Reviewed on 05/22/2015 | Details & Permalink

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The End of Tsarist Russia: WWI and the Road to Revolution

Dominic Lieven. Viking, $35 (448p) ISBN 978-0-670-02558-9

Using Russian and Soviet archives only recently opened to Western historians, Lieven (Russia Against Napoleon) constructs a Russian history of the years leading up to WWI and the Russian Revolution, arguing that, contrary to Western European sensibilities, WWI was primarily a conflict between two looming Eastern hegemons: Russia and Germany. Moving from broader geopolitical analysis and historical trends all the way down to a “worm’s-eye view” of history that focuses on the actions of a small cadre of influential decision makers in July and August 1914, Lieven charts Russia’s burgeoning “Second World” imperialism—a rise inevitably complicated by modernity and mass politics. Already humiliated by losing the Russo-Japanese War (1904–1905) and weakened by the 1905 revolution, Russia was ill-prepared for the demands of the 20th century. Lieven has a gift for illuminating the intricacies and complexities of tsarist Russia, but in doing so, he assumes a familiarity with Russian history likely beyond the casual reader, and his dry prose does little to support or engage novices. Nonetheless, Lieven’s uniquely Russian take on these decisive years stands as a significant work of scholarship. Maps & illus. Agent: Natasha Fairweather, United Agents (U.K.). (Aug.)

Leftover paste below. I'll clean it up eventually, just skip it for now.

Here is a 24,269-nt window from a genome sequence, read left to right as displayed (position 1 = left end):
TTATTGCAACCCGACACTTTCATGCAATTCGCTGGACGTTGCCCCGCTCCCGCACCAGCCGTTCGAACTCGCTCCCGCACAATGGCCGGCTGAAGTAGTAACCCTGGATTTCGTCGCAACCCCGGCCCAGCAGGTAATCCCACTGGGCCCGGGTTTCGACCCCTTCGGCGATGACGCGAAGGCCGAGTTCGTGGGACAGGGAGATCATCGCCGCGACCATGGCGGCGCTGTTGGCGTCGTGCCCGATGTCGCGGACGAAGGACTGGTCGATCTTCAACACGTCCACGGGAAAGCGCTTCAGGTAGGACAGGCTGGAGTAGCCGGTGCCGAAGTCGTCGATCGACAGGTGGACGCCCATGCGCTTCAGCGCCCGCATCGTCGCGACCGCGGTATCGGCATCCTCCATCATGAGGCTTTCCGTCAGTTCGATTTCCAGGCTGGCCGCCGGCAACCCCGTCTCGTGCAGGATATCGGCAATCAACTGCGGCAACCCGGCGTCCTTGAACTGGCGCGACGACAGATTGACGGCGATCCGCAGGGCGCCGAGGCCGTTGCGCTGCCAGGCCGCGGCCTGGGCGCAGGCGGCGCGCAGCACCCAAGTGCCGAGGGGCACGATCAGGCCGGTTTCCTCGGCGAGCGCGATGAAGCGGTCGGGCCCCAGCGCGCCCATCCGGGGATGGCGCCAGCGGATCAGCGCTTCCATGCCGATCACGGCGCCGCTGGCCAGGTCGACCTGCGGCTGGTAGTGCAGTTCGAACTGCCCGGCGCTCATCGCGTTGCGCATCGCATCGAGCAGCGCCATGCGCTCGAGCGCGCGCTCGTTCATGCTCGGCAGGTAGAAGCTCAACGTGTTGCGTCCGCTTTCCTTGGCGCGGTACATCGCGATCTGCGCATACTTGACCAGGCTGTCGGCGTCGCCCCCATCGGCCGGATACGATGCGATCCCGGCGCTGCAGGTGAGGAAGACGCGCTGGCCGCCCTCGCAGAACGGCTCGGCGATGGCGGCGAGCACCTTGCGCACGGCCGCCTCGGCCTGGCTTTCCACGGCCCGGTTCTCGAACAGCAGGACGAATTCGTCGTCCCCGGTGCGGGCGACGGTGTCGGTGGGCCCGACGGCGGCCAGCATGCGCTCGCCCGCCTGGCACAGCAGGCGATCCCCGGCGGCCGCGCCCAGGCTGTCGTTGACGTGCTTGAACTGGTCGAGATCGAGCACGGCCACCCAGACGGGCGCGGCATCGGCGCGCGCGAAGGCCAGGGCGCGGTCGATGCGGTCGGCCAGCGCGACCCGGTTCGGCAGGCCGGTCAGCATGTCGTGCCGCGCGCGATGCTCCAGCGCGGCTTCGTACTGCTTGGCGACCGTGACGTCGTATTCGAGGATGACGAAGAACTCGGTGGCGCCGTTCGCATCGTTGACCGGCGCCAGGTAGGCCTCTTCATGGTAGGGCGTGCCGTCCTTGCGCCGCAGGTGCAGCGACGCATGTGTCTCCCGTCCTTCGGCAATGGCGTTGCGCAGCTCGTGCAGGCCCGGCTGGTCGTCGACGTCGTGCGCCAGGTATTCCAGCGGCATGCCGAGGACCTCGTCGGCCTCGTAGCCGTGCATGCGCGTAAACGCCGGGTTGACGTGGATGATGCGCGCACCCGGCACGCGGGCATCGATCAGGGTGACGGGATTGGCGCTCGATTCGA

Reviewed on 05/22/2015 | Details & Permalink

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The Theater of War: What Ancient Greek Tragedies Can Teach Us Today

Bryan Doerries. Knopf, $26.95 (304p) ISBN 978-0-307-95945-4

In this moving and personal volume, Doerries shows how performances of Sophocles and Aeschylus can salve the mental wounds of soldiers with PTSD, as well as prison inmates and guards, terminally ill patients, and hospice workers. Doerries’s Theater of War project, which stages professional performances of classical tragedy for both active-service and returning soldiers, is his personal crusade to help others and revive the classics. It is the suffering of Ajax, who slaughters a field of animals in blind rage, that resonates most with the veterans of Iraq and Afghanistan, many of whom share the character’s sense of having been betrayed by his superiors. Doerries also uses the tale of Prometheus to represent themes of excessive incarceration and martyrdom for prisoners in solitary confinement and guards at the Guantánamo Bay detention camp. Families and physicians facing end-of-life decisions, meanwhile, see a mirror to their experiences in Heracles’s anguish and death in Sophocles’s Women of Trachis. Doerries’s potent memoir reveals that the enduring power of Greek dramas lies in their ability to help us understand the present. Agent: Zoe Pagnamenta, Zoe Pagnamenta Agency. (Sept.)